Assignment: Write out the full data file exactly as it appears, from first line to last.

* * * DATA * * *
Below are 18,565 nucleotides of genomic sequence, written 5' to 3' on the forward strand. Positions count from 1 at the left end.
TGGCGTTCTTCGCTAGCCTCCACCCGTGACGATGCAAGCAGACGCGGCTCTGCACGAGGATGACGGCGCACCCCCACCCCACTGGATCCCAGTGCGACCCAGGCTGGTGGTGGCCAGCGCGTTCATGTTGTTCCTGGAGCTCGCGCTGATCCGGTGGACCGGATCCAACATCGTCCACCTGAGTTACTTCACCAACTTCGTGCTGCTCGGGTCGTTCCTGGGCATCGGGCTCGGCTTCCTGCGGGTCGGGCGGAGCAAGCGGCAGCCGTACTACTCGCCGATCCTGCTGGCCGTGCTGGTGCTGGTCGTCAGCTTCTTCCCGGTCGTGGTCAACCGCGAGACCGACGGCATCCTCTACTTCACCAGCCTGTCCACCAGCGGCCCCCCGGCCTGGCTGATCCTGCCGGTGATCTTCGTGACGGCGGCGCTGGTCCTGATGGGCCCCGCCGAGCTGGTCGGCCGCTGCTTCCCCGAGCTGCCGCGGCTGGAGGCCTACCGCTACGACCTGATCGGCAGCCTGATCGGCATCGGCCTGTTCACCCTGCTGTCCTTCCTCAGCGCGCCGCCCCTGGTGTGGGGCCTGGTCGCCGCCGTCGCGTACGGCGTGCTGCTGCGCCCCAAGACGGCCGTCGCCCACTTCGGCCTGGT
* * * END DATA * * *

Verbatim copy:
Below are 18,565 nucleotides of genomic sequence, written 5' to 3' on the forward strand. Positions count from 1 at the left end.
TGGCGTTCTTCGCTAGCCTCCACCCGTGACGATGCAAGCAGACGCGGCTCTGCACGAGGATGACGGCGCACCCCCACCCCACTGGATCCCAGTGCGACCCAGGCTGGTGGTGGCCAGCGCGTTCATGTTGTTCCTGGAGCTCGCGCTGATCCGGTGGACCGGATCCAACATCGTCCACCTGAGTTACTTCACCAACTTCGTGCTGCTCGGGTCGTTCCTGGGCATCGGGCTCGGCTTCCTGCGGGTCGGGCGGAGCAAGCGGCAGCCGTACTACTCGCCGATCCTGCTGGCCGTGCTGGTGCTGGTCGTCAGCTTCTTCCCGGTCGTGGTCAACCGCGAGACCGACGGCATCCTCTACTTCACCAGCCTGTCCACCAGCGGCCCCCCGGCCTGGCTGATCCTGCCGGTGATCTTCGTGACGGCGGCGCTGGTCCTGATGGGCCCCGCCGAGCTGGTCGGCCGCTGCTTCCCCGAGCTGCCGCGGCTGGAGGCCTACCGCTACGACCTGATCGGCAGCCTGATCGGCATCGGCCTGTTCACCCTGCTGTCCTTCCTCAGCGCGCCGCCCCTGGTGTGGGGCCTGGTCGCCGCCGTCGCGTACGGCGTGCTGCTGCGCCCCAAGACGGCCGTCGCCCACTTCGGCCTGGT